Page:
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The Other Plan B September 13, 2020

Posted by ajoyfulpractice in Uncategorized.

“David said to Saul, “Let no one lose heart….”

– quoted from 1 Samuel – The Old Testament (17:32 NIV)

Every once in a while it happens. I start off the day, working on a plan, and something in me says, “No, not that today.” So, I go to Plan B – and sometimes I get really into it, really excited about it and something in me will say, “Naw, I don’t think so.” So, I either go back to the drawing board or… I fight it. Yes, it’s true; sometimes I don’t listen to that “still quiet voice.” Sometimes I think the big, capital I (“I” that is my ego) knows better than whatever is moving around in my heart. Sometimes, I get halfway through the day, or all the way to the end of the day, and think, “Oh, maybe that’s why I should have paid more attention and been more present.”

There are, however, times when I absolutely am open to the Spirit and open to the moment. There are times when I let go of my frustration at things not going to the way I planned and I breathe…. That’s it. I take a breath and open to the moment. Oh, I still have a plan. In fact, it’s the best of all plans, That Other Plan B: Breathe – keep breathing; be open to the present; believe and be aware of “what it is you have offer.”

Just a few days ago, I mentioned Michelangelo’s David. Today I learned that Michelangelo was not the original sculptor. In fact, when the piece was first commissioned (along with a series of other large Old Testament statues intended for the Florence Cathedral) Michelangelo wasn’t even on the short list of those being considered. (The main reason he wasn’t on the list was because he hadn’t been born yet, but that’s beside the point.)

“Every block of stone has a statue inside it and it is the task of the sculptor to discover it.”

– Michelangelo

Donatello was commissioned to sculpt a statue of David at the same time Nanni di Banco was commissioned to carve a marble statue of the prophet Isaiah. Both statues ended up abandoned in the workshop. Meanwhile, Donatello made a statue of Joshua (an assistant to Moses) in 1410 and may have been Agostino di Duccio’s mentor when the latter was commissioned to create Hercules in 1463 (an odd choice, yes, but there he is. Donatello’s Joshua and Agostino’s Hercules were terracotta – and Donatello would create a statue of Saint John the Evangelist shoretly after they were finished. However, a block of marble had been chosen from a quarry in northern Tuscany and, in 1464, Agostino went to work on a second go at David. He didn’t get far – just the shape of the legs, feet, torso, and some drapery – before Donatello’s death in 1466. A second artist was commissioned to finish the statue in 1476, but it doesn’t seem like he did much. The marble, that may or may not have even had a gap to distinguish the two legs, was left abandoned, exposed to the elements for 26 years.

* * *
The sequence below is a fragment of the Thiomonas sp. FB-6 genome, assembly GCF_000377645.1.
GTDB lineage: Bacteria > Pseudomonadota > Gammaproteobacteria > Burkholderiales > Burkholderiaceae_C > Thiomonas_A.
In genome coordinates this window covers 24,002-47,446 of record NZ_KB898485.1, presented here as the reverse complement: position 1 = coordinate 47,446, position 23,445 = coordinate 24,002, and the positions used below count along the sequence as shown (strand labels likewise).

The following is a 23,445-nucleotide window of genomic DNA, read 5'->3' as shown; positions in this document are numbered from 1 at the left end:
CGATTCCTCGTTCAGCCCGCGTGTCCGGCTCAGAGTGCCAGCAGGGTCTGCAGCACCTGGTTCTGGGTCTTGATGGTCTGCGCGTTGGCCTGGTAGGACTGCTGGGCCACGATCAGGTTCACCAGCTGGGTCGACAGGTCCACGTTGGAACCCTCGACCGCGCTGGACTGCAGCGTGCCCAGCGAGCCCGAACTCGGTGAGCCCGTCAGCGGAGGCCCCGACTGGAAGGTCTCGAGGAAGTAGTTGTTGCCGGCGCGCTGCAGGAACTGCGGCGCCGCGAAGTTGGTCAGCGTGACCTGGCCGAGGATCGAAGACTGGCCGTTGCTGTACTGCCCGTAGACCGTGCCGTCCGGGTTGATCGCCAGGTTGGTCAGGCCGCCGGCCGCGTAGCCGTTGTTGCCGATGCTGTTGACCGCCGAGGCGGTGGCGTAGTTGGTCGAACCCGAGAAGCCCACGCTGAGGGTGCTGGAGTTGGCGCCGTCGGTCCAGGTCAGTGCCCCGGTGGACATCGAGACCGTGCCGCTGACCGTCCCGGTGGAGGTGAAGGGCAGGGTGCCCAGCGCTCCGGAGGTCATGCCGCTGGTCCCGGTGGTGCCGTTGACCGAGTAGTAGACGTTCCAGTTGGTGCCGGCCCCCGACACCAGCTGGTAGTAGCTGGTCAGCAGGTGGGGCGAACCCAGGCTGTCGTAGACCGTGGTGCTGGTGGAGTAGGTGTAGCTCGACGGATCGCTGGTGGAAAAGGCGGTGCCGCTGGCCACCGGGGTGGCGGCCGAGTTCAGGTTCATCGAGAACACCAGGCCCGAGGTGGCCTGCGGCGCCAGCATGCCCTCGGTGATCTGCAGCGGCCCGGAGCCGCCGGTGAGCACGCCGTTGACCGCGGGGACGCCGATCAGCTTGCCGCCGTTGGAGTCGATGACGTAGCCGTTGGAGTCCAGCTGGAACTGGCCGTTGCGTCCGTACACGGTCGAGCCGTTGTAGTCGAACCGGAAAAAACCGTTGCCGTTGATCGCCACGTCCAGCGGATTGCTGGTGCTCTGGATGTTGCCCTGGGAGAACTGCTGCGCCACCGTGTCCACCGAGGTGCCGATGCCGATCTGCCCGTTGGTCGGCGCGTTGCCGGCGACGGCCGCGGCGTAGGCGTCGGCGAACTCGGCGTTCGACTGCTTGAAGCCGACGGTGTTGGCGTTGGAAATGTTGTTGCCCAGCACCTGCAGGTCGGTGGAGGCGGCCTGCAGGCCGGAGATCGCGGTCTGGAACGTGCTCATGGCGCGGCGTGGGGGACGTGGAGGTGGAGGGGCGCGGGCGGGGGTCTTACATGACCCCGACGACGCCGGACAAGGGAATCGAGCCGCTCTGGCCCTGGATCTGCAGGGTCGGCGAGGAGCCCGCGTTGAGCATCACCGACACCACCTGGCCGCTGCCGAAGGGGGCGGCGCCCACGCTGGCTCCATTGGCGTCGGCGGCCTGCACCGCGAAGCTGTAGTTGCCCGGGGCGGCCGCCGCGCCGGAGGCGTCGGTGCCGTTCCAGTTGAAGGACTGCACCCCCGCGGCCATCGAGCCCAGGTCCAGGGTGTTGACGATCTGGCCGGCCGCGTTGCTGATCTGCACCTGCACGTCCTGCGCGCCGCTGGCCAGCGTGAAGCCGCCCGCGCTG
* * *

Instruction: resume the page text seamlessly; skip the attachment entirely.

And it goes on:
So much for Plan A and B.

Of course, that hunk of “badly blocked out” marble was expensive (and represented the additional expense and effort of its acquisition). So, in 1501, the Overseers of the Office of Works of the Florence Cathedral (the Operai) started looking for a master artist – with experience – to take on what the referred to as “The Giant.”

Yes, it is kind of ironic that the unfinished statue of the biblical underdog who takes on “the Giant” was referred to by officials of the Church as “The Giant.” Perhaps it is most fitting, then, that while several artistic giants, like Leonardo da Vinci, were considered; they did not receive the commission. Instead, the commission went to the artistic equivalent of the underdog, 26-year old Michelangelo, who began his work today in 1501.

Please join me for a 65-minute virtual yoga practice on Zoom today (Sunday, September 13th) at 2:30 PM. You can use the link from the “Class Schedules” calendar if you run into any problems checking into the class. PLEASE NOTE: Zoom 5.0 is in effect. If you have not upgraded, you will need to give yourself extra time to log into Zoom. You can always request an audio recording of this practice (or any practice) via email or a comment below.

Today’s playlist is available on YouTube and Spotify.



1. Becky K - September 14, 2020

Good morning Myra,

I would really appreciate an audio copy of the Sunday, September 13 practice. I am also looking forward to practice with you tomorrow, (Tuesday)!

I hope all is well with you and your family.

Have a great day! 🙂

Becky K


ajoyfulpractice - September 14, 2020

Namaste Becky, I only just now saw your request. Not sure why you weren’t on the original list, but I will send it to you now. Hope you make it tomorrow! Peace, Myra

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